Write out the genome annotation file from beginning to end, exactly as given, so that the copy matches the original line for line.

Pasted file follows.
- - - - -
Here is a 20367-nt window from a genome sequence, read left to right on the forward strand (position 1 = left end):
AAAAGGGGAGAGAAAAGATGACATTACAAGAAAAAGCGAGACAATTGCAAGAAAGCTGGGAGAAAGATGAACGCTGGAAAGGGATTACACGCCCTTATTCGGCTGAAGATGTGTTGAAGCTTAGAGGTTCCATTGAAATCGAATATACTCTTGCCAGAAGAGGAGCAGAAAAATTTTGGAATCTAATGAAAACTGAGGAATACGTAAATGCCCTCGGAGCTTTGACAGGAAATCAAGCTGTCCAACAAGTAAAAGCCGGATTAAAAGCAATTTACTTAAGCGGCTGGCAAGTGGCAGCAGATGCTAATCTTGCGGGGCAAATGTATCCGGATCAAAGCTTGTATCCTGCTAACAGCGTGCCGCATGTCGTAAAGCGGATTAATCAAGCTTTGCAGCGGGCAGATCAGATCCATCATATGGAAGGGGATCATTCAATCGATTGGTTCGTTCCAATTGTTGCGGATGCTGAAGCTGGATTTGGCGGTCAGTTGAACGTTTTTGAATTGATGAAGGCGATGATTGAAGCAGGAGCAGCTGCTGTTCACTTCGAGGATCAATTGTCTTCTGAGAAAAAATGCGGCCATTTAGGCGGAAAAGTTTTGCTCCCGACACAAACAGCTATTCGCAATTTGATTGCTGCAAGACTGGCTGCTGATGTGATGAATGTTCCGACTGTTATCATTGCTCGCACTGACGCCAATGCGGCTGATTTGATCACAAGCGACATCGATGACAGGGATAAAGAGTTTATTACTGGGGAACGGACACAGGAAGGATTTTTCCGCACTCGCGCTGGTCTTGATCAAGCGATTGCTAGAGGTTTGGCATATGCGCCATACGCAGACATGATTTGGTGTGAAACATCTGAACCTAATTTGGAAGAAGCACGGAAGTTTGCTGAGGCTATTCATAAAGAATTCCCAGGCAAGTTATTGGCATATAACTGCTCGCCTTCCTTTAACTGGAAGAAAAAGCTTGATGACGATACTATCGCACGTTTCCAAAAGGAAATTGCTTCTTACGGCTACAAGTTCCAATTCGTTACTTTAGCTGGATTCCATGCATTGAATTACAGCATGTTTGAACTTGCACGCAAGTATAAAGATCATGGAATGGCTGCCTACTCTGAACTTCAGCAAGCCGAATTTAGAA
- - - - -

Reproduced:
Here is a 20367-nt window from a genome sequence, read left to right on the forward strand (position 1 = left end):
AAAAGGGGAGAGAAAAGATGACATTACAAGAAAAAGCGAGACAATTGCAAGAAAGCTGGGAGAAAGATGAACGCTGGAAAGGGATTACACGCCCTTATTCGGCTGAAGATGTGTTGAAGCTTAGAGGTTCCATTGAAATCGAATATACTCTTGCCAGAAGAGGAGCAGAAAAATTTTGGAATCTAATGAAAACTGAGGAATACGTAAATGCCCTCGGAGCTTTGACAGGAAATCAAGCTGTCCAACAAGTAAAAGCCGGATTAAAAGCAATTTACTTAAGCGGCTGGCAAGTGGCAGCAGATGCTAATCTTGCGGGGCAAATGTATCCGGATCAAAGCTTGTATCCTGCTAACAGCGTGCCGCATGTCGTAAAGCGGATTAATCAAGCTTTGCAGCGGGCAGATCAGATCCATCATATGGAAGGGGATCATTCAATCGATTGGTTCGTTCCAATTGTTGCGGATGCTGAAGCTGGATTTGGCGGTCAGTTGAACGTTTTTGAATTGATGAAGGCGATGATTGAAGCAGGAGCAGCTGCTGTTCACTTCGAGGATCAATTGTCTTCTGAGAAAAAATGCGGCCATTTAGGCGGAAAAGTTTTGCTCCCGACACAAACAGCTATTCGCAATTTGATTGCTGCAAGACTGGCTGCTGATGTGATGAATGTTCCGACTGTTATCATTGCTCGCACTGACGCCAATGCGGCTGATTTGATCACAAGCGACATCGATGACAGGGATAAAGAGTTTATTACTGGGGAACGGACACAGGAAGGATTTTTCCGCACTCGCGCTGGTCTTGATCAAGCGATTGCTAGAGGTTTGGCATATGCGCCATACGCAGACATGATTTGGTGTGAAACATCTGAACCTAATTTGGAAGAAGCACGGAAGTTTGCTGAGGCTATTCATAAAGAATTCCCAGGCAAGTTATTGGCATATAACTGCTCGCCTTCCTTTAACTGGAAGAAAAAGCTTGATGACGATACTATCGCACGTTTCCAAAAGGAAATTGCTTCTTACGGCTACAAGTTCCAATTCGTTACTTTAGCTGGATTCCATGCATTGAATTACAGCATGTTTGAACTTGCACGCAAGTATAAAGATCATGGAATGGCTGCCTACTCTGAACTTCAGCAAGCCGAATTTAGAA